Clay Christensen is one of the world’s leading writers on innovation. I recently read his book The Innovator’s Solution, which was actually a follow-up to his previous book, The Innovator’s Dilemma. The hardwood lumber business is often not on the cutting edge of innovation, so the book caught my attention.
The basic idea underlying Christensen’s books is that real value, over the long term, is created only by innovation. If you’re not innovating, eventually your competitors will commoditize you, your margins will shrink, and your business will be worth less.
The whole book is worth reading, but I thought the most interesting part of the book was in Chapter 3. In this chapter, Christensen explores the best way to pursue innovation. He rejects the traditional wisdom that innovators should focus their analysis primarily on the customer, but instead says that the focus should be on how and when the customer uses your product or service. This probably sounds a little vague, so let me share with you the example that Christensen gives.
A quick service restaurant chain wanted to improve its milkshake sales and profits. Two sets of researchers came in to study the situation. The first focused on the customer and the product itself (milkshakes), and asked a group of customers whether they wanted thicker, chocolatier, cheaper, chunkier, etc. milkshakes. These researchers got feedback from the customers, and then used it to make some changes in the milkshakes. However, despite these changes, the restaurant got no substantial increase in sales or profits.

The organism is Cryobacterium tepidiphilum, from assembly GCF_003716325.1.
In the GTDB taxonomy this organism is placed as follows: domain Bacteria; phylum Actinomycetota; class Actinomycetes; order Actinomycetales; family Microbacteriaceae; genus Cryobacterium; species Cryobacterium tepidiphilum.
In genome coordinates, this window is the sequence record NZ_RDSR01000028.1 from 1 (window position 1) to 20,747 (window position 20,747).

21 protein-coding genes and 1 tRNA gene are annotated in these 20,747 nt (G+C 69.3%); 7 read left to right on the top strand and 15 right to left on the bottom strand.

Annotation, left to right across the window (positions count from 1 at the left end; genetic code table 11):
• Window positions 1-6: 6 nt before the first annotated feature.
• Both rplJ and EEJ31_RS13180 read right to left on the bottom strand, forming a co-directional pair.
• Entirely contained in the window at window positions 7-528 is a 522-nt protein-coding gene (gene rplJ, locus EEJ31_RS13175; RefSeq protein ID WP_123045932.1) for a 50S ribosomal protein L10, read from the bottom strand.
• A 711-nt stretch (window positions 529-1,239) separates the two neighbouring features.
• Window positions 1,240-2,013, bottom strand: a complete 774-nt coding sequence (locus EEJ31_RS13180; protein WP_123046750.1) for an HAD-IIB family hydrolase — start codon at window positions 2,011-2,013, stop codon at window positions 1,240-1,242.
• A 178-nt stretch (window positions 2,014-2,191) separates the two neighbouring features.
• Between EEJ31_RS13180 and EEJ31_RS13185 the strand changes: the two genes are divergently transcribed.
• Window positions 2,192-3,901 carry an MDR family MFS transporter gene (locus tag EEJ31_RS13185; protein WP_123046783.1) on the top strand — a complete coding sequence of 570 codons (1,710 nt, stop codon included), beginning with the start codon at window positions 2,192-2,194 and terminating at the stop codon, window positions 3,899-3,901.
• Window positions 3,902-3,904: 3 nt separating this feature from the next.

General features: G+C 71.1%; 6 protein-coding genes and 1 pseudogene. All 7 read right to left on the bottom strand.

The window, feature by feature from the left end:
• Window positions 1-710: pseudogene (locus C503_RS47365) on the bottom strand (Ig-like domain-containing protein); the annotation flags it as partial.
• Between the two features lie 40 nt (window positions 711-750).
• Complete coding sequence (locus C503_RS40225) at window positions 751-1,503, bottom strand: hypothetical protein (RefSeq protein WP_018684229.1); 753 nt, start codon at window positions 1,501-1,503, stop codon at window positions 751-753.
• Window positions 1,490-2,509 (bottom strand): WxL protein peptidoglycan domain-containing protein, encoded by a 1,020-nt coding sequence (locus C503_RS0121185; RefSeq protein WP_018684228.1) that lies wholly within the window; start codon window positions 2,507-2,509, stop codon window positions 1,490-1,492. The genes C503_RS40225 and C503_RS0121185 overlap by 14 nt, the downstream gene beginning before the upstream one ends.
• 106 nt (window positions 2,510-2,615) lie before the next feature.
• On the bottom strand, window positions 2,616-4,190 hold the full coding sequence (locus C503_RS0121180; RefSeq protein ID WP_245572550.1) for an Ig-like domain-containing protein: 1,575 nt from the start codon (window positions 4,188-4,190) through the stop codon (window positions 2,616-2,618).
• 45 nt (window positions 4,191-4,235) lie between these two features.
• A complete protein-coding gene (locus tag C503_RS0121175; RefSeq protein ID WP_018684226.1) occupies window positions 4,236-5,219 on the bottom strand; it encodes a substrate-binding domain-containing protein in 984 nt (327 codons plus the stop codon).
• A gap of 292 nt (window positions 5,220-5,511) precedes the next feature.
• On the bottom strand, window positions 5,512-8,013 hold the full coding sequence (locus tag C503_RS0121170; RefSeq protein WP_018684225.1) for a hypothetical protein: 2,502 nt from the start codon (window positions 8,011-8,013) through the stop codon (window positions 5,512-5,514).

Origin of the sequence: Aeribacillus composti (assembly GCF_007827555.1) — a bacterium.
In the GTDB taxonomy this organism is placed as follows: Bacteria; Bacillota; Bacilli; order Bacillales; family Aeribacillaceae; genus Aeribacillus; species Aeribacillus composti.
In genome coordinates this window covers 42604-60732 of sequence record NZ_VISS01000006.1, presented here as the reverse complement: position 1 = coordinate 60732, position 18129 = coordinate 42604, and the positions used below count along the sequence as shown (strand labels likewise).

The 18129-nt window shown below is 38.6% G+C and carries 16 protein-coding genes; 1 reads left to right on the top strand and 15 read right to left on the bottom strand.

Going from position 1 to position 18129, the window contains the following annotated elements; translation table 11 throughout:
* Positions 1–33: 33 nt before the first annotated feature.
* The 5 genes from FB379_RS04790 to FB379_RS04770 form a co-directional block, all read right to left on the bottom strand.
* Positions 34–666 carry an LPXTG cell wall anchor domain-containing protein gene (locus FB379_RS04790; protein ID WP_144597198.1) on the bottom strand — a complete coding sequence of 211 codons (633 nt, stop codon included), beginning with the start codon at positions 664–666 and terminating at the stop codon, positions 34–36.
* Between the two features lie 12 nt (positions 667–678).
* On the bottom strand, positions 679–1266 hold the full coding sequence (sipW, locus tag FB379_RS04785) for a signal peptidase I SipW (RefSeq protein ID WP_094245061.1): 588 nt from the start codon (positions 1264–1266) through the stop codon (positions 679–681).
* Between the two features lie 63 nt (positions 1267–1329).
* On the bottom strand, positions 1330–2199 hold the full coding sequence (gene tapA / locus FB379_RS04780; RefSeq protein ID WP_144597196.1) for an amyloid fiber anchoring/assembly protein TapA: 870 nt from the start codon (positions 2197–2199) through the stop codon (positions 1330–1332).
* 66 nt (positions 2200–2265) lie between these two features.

The second set of researchers took a different approach. They focused on what the customers were trying to get done when they “hired” the milkshake, and this gave the company’s managers new insights. The researchers spent an 18 hour day in the store and recorded the time of each milkshake purchase, what other products the customer bought, and whether the milkshake was consumed on or off premises.
Interestingly enough, nearly half the milkshakes were bought in the morning. People who bought in the morning often faced a long, boring commute, and wanted something to eat or drink in their car that would last a long time, wouldn’t be messy, and would satisfy them past 10 AM. By way of contrast, people who bought milkshakes at other times of the day were most often parents trying to placate their children after a long, hard day. Unlike the morning folks, parents wanted their kids to finish the milkshakes quickly and not have to struggle to suck a thick milkshake through a thin straw. As a result of these findings, the restaurant created a thick, chunky shake for the morning customers (so it would last longer), and a thinner, “quick drinking” kids shake for later in the day.
The second group of researchers focused on the job the product was being “hired” to do, and ended up designing different types of milkshakes based on what the different groups of customers were trying to accomplish. It wasn’t just about the customer and the product, but rather was about the circumstances in which the product was being used.
In the hardwood lumber business, it’s sometimes challenging to think about what real innovation means. And when we do think about it, we tend to think about the product we sell and how we can change that product. However, for me, taking Christensen’s advice would probably mean more focus on the circumstances surrounding how my customer uses my lumber and less on the lumber itself.
Christensen’s book certainly challenged me to think about innovation differently